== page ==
No recovery for the telecom sector

The telecommunications sector took a beating this week from bankruptcies and tumbling stock prices as carriers still look for signs of an economic recovery.

Williams Communications Group, the parent company of wholesale carrier Williams Communications Group Inc., kicked the week off by filing for Chapter 11 bankruptcy protection. But bad financial news this week has also extended to AT&T Corp., Teleglobe Inc., WorldCom Inc. and Verizon Wireless Inc. And by the same token, equipment providers like Lucent Technologies Inc. and Ericsson Inc. have been hit.

After weeks of speculation about the company’s financial future, Williams says it filed for bankruptcy as part of a US$6 billion debt restructuring deal it has worked out with its creditors.

Williams Communications Group says its carrier division will run uninterrupted during the company’s restructuring. The company went as far as to say that the Williams Communications division “is not expected to be involved in the Chapter 11 reorganization process.”

Williams’ bankruptcy follows Global Crossing’s Chapter 11 filing in January and may precede those of wholesale carriers such as Level 3 Communications.

“There is much speculation that Level 3 will too have to file for bankruptcy protection in the near term,” says Brownlee Thomas, analyst at consulting firm Giga Information Group.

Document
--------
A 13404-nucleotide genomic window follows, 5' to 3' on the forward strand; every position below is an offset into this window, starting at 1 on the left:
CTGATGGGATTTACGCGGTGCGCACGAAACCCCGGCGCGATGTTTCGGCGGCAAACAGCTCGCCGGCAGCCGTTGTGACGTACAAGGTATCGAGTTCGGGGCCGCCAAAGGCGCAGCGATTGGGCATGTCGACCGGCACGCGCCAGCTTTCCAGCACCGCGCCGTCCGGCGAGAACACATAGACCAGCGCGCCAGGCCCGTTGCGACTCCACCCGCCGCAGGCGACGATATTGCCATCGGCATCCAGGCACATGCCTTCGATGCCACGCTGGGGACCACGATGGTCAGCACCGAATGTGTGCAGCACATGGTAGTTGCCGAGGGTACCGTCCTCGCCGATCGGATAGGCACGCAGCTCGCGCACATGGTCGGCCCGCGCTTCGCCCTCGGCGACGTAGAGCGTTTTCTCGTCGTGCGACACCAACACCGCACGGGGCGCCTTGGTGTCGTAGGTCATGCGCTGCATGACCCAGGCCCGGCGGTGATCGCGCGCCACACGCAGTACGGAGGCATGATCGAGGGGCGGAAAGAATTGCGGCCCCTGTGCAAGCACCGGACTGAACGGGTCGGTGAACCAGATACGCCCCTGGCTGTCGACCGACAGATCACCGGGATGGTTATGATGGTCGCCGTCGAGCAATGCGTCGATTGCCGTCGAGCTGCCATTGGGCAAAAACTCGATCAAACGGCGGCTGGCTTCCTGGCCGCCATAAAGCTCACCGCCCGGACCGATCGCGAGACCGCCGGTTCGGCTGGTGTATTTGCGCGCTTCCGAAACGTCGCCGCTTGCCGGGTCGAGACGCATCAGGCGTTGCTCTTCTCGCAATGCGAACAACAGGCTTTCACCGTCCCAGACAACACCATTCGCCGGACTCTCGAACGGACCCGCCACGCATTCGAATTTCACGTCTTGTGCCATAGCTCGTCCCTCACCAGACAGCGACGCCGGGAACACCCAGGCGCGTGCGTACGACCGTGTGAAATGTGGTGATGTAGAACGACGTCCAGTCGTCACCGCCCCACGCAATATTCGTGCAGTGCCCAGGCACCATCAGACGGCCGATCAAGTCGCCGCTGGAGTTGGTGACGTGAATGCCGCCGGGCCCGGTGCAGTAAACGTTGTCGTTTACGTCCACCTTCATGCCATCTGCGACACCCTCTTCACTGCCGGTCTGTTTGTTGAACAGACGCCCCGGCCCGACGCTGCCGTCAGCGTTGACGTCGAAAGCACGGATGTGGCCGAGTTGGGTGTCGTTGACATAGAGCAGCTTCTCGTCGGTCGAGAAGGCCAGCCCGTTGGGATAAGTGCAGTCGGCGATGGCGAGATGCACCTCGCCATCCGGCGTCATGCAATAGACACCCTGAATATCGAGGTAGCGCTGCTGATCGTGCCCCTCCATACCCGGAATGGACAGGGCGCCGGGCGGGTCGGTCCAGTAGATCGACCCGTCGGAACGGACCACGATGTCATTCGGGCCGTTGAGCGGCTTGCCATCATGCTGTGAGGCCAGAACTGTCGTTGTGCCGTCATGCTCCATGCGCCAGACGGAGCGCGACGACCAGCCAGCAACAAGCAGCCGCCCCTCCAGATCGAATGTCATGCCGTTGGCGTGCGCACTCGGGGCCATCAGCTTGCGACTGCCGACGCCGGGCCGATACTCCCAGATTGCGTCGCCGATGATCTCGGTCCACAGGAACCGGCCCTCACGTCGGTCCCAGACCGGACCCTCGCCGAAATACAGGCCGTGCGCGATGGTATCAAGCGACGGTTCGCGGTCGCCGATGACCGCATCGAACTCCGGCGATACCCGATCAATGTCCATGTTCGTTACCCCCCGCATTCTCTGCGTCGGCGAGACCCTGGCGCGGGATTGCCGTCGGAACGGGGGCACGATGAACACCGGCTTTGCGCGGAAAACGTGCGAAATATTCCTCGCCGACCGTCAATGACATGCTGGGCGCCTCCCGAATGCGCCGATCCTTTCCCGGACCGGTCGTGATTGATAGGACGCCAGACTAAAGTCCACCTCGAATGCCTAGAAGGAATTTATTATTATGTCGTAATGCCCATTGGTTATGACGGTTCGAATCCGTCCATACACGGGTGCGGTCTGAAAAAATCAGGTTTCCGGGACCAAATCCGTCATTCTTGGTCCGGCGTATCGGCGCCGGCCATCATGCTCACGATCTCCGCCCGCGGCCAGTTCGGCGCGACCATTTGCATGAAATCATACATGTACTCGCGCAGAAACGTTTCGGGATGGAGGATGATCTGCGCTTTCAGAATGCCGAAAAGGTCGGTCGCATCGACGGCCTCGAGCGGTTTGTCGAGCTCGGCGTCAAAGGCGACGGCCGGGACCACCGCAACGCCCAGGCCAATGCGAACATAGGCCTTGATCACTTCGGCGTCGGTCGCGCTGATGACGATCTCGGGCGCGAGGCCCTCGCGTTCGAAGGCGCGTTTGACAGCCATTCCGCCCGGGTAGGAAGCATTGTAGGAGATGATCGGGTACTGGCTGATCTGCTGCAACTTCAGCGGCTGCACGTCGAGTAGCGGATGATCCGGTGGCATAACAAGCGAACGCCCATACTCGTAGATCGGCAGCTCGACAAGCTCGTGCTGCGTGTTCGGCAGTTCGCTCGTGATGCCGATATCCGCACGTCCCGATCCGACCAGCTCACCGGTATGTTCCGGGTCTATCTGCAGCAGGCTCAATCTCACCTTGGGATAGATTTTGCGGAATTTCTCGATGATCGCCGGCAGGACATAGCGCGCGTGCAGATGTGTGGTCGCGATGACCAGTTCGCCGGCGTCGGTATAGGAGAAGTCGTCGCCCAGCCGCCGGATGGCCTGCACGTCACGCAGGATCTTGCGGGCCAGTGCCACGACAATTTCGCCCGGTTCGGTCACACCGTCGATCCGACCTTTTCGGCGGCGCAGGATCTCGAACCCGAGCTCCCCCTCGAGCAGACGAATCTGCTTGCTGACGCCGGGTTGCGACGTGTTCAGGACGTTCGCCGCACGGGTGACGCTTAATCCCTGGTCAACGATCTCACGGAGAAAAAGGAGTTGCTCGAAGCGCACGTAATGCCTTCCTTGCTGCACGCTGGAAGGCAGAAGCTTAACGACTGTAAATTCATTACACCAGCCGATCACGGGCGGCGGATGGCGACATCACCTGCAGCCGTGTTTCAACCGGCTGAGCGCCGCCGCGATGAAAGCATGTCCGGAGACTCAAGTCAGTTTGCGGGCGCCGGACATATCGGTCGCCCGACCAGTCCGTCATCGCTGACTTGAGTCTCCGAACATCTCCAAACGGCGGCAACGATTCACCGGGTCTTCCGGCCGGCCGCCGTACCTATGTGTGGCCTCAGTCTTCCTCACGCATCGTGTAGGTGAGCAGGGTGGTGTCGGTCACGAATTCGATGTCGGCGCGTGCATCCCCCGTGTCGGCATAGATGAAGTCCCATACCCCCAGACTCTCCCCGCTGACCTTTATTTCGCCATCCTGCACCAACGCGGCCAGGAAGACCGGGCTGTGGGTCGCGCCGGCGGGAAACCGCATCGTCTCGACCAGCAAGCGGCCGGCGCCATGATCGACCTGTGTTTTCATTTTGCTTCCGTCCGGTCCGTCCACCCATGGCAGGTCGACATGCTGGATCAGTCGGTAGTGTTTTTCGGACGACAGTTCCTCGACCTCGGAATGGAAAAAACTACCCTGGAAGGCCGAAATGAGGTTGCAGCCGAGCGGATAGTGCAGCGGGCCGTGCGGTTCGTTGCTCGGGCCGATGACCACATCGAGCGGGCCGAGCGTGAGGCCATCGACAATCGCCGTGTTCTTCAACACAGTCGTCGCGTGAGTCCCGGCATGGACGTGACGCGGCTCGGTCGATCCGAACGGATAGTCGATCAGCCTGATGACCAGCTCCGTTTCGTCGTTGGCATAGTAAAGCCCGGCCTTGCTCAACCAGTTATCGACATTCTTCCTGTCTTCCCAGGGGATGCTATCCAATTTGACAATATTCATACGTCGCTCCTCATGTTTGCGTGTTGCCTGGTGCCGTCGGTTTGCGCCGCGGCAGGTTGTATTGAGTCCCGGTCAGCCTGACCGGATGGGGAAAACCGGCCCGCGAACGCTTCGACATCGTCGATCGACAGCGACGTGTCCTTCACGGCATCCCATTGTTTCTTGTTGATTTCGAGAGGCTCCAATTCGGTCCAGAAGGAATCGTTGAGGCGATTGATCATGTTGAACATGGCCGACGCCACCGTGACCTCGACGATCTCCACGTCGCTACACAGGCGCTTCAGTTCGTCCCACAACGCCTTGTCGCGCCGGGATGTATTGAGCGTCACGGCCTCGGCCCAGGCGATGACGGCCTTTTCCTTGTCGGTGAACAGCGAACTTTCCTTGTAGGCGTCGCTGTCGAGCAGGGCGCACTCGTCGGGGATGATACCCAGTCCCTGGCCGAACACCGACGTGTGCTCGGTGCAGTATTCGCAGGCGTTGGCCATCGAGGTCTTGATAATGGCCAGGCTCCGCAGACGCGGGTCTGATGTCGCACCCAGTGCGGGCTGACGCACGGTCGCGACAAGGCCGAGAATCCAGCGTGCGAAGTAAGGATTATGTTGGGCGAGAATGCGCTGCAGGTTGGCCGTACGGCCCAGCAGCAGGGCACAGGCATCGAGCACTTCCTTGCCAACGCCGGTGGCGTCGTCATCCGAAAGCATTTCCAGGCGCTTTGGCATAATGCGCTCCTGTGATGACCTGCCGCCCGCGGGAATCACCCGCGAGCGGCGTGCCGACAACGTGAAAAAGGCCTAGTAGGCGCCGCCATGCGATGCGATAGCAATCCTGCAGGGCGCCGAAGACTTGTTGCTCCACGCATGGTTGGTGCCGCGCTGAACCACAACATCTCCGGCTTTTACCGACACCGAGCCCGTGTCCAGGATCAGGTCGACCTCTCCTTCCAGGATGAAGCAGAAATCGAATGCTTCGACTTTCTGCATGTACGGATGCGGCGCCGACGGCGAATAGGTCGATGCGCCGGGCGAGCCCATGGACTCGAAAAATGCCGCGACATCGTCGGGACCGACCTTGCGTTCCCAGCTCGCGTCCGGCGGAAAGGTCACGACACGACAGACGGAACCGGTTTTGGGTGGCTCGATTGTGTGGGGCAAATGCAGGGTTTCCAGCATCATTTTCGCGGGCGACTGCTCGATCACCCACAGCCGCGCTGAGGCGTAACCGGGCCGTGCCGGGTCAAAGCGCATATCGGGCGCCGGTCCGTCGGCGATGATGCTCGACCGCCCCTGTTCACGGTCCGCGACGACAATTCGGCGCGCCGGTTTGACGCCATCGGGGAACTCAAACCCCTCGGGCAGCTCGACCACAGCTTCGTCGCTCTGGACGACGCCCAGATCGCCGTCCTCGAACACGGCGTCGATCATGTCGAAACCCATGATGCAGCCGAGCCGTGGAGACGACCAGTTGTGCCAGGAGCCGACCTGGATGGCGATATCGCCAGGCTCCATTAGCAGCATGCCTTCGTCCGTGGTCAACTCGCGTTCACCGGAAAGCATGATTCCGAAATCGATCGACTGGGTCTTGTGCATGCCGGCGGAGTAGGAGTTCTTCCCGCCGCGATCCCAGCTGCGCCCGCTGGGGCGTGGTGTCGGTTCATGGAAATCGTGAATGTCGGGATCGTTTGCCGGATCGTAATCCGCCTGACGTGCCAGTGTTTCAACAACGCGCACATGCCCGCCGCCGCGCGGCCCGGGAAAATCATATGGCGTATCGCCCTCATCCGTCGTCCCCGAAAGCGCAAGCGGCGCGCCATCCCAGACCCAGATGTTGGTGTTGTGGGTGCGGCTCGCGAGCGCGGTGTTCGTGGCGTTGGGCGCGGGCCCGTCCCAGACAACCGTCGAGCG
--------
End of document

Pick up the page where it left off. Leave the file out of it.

Financial troubles have spread beyond the wholesale telecommunications market. AT&T and WorldCom have been suffering under lower-than-expected revenues and quarterly losses.

On Thursday AT&T reported a much larger net loss in the first quarter than it did in the quarter a year ago. The telecommunications giant’s net loss totaled $975 million in the first quarter of 2002, compared to a loss of $192 million in the first quarter of 2001.

The carrier also reported an 11 per cent drop in sales for the quarter. AT&T says it expects to see a similar slump in sales in the second quarter.

AT&T continues to point to the failing consumer long-distance market as the prime reason for the company’s poor financials, yet the carrier’s business services division also took a hit. Business services reported $6.53 billion in sales, compared to $6.88 billion in the same quarter last year.

Analysts are not expecting sales to pick up anytime soon. “Business users are holding off on buying new services until the market levels out,” Giga’s Thomas says. Service providers will have to continue to look for ways to reduce debt and keep losses at bay in the interim.

“There’s a truncate on the bleeding, but we haven’t seen the worse yet,” Thomas says.